David Berlind: Today is December 4th, 2023. I'm David Berlind. This is the Blockchain Journal podcast coming to you from Boston, MA. Right now, the Boston Institutional Digital Assets Forum is holding its end-of-year event.

Standing with me, and one of the speakers at the event, is Pat LaVecchia. He is the CEO of Oasis Pro. Pat, thanks very much for joining me on the podcast.

Pat LaVecchia: Thank you for inviting me, David.

Berlind: Yeah, it's great to have you. So you were speaking rather eloquently about one of the challenges in enterprises when it comes to educating the executive ranks about blockchain and cryptocurrency. You mentioned a disconnect that happens at the CEO level and you talked about blockchains, not necessarily crypto. Crypto is not necessarily blockchain, so could you expand on that a little bit?

LaVecchia: Sure. Well, crypto needs blockchain in order to succeed. But blockchain is its own technology, at the end of the day, that has numerous amount of use cases. Ledger Technology, DLT is what it's called, and what's happened is we deal with very large firms, enterprise firms, and global finance firms. And the disconnect is that at the C-level suite, this is a very small piece of their focus right now. They see it coming, but they really don't focus on exactly what blockchain is and it's getting completely conflated with crypto, and crypto is all bad news. There's Binance, there's FTX, there's Three Arrows [Capital], there's Luna. So at the C-Suite level, what we've seen is millions of dollars have been invested in it without much success, overall. Now that's a broad generalization. And then they see all this bad news come out about crypto and they view blockchain and crypto as one and the same.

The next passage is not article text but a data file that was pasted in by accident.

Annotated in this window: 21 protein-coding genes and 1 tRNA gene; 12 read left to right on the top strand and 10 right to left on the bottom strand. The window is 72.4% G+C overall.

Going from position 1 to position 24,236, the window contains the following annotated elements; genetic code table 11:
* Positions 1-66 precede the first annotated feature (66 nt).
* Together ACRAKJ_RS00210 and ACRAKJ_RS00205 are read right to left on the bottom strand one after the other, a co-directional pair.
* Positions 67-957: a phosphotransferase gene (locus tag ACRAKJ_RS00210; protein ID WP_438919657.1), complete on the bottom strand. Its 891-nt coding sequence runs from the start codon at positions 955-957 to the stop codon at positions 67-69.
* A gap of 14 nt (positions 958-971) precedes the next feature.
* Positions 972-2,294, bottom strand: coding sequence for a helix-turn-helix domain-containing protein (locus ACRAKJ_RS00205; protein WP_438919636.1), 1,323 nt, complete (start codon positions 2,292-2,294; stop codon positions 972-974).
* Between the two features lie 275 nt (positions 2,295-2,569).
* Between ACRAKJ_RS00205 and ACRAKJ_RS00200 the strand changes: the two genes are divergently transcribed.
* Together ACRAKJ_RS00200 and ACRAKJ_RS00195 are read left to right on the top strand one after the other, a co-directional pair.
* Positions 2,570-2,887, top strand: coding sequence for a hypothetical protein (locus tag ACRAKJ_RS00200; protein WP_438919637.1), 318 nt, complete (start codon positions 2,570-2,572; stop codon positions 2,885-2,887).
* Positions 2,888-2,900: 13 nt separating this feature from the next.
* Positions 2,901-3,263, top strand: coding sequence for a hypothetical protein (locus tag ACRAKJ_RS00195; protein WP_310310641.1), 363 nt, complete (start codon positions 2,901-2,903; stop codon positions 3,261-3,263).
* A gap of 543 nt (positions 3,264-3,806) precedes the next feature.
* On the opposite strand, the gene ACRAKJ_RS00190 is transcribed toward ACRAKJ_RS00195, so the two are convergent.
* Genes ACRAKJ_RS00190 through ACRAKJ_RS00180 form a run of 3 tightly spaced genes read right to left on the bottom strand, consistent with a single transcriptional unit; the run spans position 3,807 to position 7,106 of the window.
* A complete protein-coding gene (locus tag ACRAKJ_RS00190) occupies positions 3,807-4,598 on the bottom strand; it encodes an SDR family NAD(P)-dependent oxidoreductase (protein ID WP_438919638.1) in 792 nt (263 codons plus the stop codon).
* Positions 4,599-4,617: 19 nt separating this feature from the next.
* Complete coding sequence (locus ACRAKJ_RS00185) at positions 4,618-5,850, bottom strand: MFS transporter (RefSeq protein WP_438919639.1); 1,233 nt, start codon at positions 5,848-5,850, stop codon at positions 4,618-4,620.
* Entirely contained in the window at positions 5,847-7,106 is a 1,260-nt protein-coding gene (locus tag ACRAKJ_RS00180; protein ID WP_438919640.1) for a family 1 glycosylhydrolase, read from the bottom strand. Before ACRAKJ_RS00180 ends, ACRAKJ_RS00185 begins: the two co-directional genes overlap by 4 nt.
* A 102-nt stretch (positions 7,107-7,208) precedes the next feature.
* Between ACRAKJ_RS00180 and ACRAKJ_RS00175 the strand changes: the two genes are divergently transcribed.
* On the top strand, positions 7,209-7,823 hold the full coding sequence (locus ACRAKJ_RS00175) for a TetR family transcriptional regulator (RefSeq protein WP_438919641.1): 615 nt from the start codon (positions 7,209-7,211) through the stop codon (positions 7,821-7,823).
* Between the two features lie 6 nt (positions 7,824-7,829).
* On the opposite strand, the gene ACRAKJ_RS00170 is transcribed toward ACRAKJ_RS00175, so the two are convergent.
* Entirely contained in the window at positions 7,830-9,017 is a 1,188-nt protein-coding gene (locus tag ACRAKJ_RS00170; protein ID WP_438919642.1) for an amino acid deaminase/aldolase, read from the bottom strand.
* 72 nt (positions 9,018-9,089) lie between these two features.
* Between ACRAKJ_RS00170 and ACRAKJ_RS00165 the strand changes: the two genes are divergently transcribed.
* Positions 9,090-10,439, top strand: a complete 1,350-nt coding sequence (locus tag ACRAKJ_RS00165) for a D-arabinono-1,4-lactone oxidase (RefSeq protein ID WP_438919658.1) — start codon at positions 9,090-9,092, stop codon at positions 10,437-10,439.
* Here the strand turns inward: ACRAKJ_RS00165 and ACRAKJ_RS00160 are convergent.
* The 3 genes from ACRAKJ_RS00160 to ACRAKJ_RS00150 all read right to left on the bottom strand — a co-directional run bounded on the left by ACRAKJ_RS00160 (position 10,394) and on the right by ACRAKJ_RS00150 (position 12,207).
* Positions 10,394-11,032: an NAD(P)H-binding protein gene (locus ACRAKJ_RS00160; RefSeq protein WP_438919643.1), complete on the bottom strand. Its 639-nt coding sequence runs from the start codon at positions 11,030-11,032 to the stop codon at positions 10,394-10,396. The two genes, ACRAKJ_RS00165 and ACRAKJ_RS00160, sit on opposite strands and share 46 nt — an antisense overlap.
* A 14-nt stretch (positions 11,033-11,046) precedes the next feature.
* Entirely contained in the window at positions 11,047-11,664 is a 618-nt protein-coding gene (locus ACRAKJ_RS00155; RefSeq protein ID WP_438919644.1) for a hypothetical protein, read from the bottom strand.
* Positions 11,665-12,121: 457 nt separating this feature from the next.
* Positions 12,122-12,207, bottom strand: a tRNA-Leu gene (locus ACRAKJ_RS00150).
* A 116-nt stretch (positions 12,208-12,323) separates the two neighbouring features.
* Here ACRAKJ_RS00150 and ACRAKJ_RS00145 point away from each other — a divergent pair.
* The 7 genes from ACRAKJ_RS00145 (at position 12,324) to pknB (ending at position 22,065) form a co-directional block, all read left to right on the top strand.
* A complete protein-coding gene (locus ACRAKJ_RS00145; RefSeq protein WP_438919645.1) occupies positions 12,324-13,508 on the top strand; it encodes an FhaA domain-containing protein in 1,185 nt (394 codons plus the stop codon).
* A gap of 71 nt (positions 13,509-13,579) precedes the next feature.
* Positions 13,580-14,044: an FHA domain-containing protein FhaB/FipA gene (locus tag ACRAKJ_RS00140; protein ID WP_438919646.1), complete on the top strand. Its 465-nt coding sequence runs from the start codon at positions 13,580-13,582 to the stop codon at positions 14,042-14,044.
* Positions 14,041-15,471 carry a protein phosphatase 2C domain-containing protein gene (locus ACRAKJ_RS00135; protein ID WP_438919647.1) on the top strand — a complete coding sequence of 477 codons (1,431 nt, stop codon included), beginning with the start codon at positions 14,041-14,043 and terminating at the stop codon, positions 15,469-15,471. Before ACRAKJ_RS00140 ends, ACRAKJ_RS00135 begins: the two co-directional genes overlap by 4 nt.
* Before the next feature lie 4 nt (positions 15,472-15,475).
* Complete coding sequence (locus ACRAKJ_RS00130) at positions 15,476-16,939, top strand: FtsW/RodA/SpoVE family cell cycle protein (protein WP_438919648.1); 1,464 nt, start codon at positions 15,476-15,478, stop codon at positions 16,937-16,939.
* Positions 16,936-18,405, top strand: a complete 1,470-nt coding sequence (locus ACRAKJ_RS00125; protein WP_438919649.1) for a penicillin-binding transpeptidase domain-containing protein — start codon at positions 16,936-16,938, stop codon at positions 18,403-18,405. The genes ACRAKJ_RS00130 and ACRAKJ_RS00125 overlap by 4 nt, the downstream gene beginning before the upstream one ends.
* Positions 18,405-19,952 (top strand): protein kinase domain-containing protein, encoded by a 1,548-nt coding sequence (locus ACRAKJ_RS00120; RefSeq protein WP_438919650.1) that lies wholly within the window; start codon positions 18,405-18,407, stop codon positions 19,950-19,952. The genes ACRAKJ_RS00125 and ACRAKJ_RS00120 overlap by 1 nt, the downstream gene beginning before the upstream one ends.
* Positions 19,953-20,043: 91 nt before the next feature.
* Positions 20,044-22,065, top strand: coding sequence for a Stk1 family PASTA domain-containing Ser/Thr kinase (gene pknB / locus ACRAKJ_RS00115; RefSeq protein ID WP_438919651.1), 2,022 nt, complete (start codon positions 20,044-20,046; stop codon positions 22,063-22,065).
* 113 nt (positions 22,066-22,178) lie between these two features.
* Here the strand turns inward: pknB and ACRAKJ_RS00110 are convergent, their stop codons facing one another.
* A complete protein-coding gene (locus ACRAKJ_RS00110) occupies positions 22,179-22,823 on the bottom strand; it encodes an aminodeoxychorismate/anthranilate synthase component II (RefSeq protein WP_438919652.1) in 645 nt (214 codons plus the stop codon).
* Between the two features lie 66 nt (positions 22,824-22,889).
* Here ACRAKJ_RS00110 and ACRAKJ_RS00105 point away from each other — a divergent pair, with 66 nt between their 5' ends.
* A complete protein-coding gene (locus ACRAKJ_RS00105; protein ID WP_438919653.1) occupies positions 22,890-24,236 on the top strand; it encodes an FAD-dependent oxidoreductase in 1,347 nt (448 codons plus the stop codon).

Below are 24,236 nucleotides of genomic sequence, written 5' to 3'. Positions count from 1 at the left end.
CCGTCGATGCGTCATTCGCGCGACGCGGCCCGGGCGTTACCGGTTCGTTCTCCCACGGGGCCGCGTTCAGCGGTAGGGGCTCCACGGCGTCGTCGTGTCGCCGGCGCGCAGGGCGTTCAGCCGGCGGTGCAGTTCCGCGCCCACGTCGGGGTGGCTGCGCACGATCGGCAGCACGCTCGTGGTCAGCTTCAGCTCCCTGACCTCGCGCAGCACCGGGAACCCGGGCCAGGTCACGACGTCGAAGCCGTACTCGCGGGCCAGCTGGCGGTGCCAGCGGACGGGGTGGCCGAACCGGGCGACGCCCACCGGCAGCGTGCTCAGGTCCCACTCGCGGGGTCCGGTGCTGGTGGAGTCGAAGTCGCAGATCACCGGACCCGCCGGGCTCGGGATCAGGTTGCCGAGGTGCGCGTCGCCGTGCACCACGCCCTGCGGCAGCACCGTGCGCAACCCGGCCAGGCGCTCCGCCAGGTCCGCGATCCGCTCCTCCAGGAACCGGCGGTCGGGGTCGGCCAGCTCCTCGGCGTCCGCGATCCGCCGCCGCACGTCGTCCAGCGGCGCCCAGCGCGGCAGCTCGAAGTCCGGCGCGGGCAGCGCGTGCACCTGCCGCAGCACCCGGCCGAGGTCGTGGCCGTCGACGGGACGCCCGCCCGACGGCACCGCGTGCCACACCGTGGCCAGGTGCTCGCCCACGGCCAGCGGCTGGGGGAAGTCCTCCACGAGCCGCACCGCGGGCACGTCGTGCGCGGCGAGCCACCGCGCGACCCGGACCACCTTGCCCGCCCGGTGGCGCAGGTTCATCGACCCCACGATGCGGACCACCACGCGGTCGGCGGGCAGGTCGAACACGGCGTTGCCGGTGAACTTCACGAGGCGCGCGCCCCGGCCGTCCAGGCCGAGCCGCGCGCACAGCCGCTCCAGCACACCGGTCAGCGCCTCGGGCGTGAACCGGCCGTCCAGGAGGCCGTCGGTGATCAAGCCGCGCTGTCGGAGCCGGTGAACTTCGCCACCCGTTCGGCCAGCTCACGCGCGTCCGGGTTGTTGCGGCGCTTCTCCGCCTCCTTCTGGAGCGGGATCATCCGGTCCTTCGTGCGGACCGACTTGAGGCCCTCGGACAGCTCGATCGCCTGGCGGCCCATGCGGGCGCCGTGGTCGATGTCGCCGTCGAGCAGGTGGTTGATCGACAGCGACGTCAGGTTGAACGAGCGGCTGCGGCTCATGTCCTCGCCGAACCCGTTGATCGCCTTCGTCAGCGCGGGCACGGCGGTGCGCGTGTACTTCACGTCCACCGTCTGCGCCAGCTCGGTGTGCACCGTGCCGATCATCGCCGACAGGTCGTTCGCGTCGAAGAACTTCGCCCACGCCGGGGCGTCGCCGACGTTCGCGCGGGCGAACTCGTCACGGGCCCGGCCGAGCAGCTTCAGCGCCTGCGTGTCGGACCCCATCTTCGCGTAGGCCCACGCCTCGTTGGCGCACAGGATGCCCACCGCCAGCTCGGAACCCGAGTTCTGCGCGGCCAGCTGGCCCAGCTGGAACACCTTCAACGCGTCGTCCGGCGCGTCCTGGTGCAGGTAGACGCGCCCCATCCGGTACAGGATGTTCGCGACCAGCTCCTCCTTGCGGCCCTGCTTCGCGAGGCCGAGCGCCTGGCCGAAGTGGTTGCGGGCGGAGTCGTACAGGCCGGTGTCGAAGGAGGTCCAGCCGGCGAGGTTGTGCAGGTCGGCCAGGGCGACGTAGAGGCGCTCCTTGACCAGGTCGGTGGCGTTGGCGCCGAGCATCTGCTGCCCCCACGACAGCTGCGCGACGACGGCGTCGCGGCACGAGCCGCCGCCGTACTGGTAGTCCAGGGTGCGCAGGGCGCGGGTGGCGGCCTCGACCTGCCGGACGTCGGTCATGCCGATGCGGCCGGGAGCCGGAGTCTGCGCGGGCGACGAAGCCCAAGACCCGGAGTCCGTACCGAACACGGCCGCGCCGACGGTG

Berlind: Yeah. So that's definitely a problem because they're not necessarily one in the same. When somebody asks you the question, well, how are they different, what's your answer?

LaVecchia: So great. Well, blockchain... I'll focus on blockchain. Blockchain is just technology. So what we do is digital assets, real-world assets, digital securities. And when you press the button today and you trade a stock, do you really know what's happening behind the scenes? There are all these going back decades processes in place. Well, eventually blockchain can handle all that. And blockchain is is mentioned because of crypto today. But at the end of the day, blockchain is going to be part of all our lives because it's really a ledger, and if you think about anything with a ledger trade, finance, stock trades, a whole... royalty streams, provenance on luxury goods, that can only utilize the blockchain. So that's really what blockchain is crypto. Depending on what it is it could be a commodity, [it] could be a utility, it could be a security. So crypto is completely separate but utilizes blockchain in order to function.